In 1999 after many years of donning and competing with the gi, Jean Jacques would go on to compete in his first no gi submission grappling tournament. He was invited to compete in the 2nd installment of the Abu Dhabi Combat Club Submission Wrestling Championships. This would be another big opportunity for Jean Jacques to prove his grappling skills and knowledge. Originally receiving a phone call from one of his students in Ricco Rodriguez, who had already been successful at the first ADCC Championships, told him that the people who organized the tournament had heard of the Machados and wanted one of the brothers to compete in their tournament. Jean Jacques of course told Ricco that he would accept and later received the official invitation to one of the worlds greatest no gi submission grappling tournaments. But competing without the gi was not going to be a big daunting task for Jean Jacques, who had already adapted his game not to rely on the grips of the gi, but to use more of his legs and leverage to compensate for his left hand. Jean Jacques would go on to compete in the under 77 kg division where he submitted all four of his opponents to win his division. This great accomplishment would earn him the Most Technical Fighter Award that year.

Two of those four opponents were two of Japan’s toughest and most successful grapplers in Hayato Sakurai and Caol Uno both were Shooto fighter at the time. In his semifinal match he faced the always-tough Hayato Sakurai, who at the time was the undefeated Shooto Middleweight Champion. The match had a ten-minute time limit, with points not being counted the first five minutes of the match. This allowed Jean Jacques to really open his game, pressure his opponent and go for the submission without having to worry about points. The strategy worked as he submitted Sakurai via rear naked choke within the first five minutes of the match.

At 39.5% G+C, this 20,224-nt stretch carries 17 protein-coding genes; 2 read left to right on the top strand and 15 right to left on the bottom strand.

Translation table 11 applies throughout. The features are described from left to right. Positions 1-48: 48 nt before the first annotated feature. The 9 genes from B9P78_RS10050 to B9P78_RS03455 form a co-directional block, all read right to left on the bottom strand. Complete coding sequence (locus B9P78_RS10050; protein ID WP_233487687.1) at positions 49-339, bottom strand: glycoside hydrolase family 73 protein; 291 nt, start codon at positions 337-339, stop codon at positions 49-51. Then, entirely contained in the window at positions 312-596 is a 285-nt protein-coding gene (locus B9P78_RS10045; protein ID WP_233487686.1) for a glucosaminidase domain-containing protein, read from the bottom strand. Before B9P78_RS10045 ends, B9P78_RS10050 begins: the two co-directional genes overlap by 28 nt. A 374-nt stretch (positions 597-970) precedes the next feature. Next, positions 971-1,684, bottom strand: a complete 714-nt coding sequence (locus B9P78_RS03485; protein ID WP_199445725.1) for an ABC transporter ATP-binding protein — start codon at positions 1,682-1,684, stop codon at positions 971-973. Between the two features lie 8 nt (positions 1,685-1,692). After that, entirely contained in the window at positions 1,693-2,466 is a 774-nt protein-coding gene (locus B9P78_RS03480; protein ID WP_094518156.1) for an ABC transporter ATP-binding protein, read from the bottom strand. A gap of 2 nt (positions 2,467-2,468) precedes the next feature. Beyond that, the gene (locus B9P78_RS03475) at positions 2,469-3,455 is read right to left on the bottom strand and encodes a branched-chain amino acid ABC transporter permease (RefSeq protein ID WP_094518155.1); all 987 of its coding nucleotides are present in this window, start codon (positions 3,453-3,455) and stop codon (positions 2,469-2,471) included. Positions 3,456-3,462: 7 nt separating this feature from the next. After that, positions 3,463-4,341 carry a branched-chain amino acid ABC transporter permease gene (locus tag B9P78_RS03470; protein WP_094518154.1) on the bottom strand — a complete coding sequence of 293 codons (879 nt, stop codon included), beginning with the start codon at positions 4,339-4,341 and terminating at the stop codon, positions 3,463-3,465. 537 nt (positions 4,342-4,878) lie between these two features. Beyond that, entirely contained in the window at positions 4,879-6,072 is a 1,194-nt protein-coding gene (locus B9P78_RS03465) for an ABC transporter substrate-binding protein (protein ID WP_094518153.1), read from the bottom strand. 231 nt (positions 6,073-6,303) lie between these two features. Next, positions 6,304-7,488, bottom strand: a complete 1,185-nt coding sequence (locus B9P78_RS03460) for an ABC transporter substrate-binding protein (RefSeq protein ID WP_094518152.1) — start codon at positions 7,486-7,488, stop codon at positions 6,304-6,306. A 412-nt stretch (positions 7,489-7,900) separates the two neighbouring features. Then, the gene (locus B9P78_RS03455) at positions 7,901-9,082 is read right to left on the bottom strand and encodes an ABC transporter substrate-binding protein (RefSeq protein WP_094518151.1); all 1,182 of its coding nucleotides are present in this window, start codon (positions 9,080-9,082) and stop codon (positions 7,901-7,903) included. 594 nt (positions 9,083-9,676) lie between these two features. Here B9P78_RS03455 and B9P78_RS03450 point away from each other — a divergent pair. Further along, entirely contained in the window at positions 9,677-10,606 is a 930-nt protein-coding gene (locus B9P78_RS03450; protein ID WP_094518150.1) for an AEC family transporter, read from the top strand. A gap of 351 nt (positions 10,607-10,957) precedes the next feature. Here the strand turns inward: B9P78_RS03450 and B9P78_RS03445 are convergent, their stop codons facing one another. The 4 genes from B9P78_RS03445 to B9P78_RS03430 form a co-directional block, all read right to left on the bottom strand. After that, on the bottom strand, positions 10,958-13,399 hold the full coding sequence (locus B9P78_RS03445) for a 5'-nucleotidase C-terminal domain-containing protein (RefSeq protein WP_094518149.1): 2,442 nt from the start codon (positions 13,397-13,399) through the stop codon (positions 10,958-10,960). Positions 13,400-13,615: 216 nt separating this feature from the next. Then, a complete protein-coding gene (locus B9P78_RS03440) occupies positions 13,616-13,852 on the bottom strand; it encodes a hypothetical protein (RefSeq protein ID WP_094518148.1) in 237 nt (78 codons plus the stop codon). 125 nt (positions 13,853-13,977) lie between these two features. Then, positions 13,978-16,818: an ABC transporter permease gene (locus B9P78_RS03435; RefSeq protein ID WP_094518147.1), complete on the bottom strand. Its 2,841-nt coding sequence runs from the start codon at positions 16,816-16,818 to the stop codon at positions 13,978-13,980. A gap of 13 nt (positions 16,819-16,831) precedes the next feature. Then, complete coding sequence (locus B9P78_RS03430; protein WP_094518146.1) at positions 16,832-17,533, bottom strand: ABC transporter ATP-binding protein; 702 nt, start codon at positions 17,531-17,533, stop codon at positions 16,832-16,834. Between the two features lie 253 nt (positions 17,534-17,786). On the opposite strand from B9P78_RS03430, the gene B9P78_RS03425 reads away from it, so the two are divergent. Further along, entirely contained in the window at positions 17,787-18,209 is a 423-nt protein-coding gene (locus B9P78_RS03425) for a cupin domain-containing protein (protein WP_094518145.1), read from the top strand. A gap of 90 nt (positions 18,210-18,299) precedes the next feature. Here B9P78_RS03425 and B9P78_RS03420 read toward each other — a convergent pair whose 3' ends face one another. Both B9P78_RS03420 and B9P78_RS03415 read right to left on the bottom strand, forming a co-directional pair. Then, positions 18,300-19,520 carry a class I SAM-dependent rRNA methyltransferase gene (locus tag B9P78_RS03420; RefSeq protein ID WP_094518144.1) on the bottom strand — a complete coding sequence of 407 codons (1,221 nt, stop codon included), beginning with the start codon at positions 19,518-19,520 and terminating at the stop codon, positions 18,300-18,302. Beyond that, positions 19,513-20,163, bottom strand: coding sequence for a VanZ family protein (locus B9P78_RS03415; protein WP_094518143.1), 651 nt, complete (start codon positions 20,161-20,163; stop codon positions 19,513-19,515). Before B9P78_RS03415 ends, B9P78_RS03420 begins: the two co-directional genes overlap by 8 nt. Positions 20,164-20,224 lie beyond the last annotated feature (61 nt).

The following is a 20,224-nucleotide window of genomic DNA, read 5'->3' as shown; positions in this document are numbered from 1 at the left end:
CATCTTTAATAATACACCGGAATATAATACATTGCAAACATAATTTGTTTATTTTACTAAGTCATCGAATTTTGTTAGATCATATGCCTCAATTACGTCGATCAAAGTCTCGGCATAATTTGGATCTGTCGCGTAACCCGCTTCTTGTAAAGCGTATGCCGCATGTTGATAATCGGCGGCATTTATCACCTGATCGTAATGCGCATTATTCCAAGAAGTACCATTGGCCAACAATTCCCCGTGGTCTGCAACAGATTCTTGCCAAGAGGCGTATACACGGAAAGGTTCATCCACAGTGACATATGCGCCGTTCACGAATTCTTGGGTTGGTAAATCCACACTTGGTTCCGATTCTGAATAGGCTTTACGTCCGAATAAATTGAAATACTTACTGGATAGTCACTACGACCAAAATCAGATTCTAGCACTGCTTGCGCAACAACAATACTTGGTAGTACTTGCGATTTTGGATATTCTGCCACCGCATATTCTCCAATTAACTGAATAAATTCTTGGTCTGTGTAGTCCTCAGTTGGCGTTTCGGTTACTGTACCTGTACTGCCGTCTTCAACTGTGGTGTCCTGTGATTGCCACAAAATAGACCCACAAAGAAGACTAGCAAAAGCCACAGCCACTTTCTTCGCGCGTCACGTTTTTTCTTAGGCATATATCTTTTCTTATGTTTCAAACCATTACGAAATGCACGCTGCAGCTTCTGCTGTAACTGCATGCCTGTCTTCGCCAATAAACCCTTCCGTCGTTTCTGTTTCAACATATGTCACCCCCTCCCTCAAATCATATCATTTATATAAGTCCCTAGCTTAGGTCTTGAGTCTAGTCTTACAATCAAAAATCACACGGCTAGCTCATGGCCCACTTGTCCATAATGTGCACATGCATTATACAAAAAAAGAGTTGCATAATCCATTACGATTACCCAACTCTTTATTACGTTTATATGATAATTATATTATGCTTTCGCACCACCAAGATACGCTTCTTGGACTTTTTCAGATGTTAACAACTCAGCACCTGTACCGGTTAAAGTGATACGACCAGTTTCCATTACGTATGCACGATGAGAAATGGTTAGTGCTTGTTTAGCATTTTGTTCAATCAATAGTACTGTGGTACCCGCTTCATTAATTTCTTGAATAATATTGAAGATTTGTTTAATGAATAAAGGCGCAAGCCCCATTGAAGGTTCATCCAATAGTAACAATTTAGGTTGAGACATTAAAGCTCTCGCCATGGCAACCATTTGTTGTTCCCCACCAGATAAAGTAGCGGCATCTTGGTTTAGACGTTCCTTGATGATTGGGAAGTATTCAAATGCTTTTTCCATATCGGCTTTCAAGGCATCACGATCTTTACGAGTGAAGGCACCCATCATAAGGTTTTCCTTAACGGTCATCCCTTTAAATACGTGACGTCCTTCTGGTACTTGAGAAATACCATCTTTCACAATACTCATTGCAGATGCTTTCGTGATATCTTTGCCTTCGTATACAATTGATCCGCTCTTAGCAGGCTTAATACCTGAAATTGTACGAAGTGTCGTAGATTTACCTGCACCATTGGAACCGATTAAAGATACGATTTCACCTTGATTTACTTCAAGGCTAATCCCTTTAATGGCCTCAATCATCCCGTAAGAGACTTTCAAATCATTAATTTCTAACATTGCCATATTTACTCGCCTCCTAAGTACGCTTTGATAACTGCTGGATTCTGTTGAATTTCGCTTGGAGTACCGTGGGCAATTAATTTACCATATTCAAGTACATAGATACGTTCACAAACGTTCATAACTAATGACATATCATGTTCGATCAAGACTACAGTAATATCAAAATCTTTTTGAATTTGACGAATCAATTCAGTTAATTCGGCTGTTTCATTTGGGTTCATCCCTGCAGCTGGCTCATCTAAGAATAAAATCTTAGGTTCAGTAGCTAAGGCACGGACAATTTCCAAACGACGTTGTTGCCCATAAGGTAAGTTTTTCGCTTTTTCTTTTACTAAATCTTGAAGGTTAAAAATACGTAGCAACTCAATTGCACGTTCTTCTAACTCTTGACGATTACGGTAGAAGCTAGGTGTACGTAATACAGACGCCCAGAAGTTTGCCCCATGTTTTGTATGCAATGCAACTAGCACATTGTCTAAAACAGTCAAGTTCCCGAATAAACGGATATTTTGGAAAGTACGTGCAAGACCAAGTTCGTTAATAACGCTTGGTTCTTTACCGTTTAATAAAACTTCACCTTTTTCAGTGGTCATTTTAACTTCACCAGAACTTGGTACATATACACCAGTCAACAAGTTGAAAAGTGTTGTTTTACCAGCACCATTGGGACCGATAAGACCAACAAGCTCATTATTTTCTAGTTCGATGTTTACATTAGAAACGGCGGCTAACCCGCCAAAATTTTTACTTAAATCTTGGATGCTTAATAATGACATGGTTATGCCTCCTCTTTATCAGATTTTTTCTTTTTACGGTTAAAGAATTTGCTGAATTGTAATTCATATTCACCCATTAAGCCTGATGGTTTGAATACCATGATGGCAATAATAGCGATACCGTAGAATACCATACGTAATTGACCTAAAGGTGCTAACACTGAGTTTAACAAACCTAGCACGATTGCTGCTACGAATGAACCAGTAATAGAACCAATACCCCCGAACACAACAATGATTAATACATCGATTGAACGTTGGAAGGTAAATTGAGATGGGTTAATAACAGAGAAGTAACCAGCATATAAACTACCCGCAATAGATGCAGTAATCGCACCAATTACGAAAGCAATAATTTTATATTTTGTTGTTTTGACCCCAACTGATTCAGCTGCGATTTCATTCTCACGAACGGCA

In the finals he ended up facing Caol Uno who was already a very accomplished mixed martial artist in Japan. In no other match was it more prevalent that his game plan was to put pressure and submit his opponent more so than in his final match against Uno. You could see it in his opponent’s eyes that he was not expecting such an aggressive and tactical attack. Being that it was the final match it had a twenty minute time limit, but Jean Jacques only needed five minutes to submit Uno via rear naked choke, the same choke he used to submit all his previous opponents.

The game plan never changed and Jean Jacques stuck to the plan that ended up breaking down all of his opponents. “I think they end up falling to my grappling then, I was just going after them, giving them no break and I think that was the game plan to go after people, to submit no matter how, just want to keep going after them until at least one of the techniques goes through,” says Jean Jacques.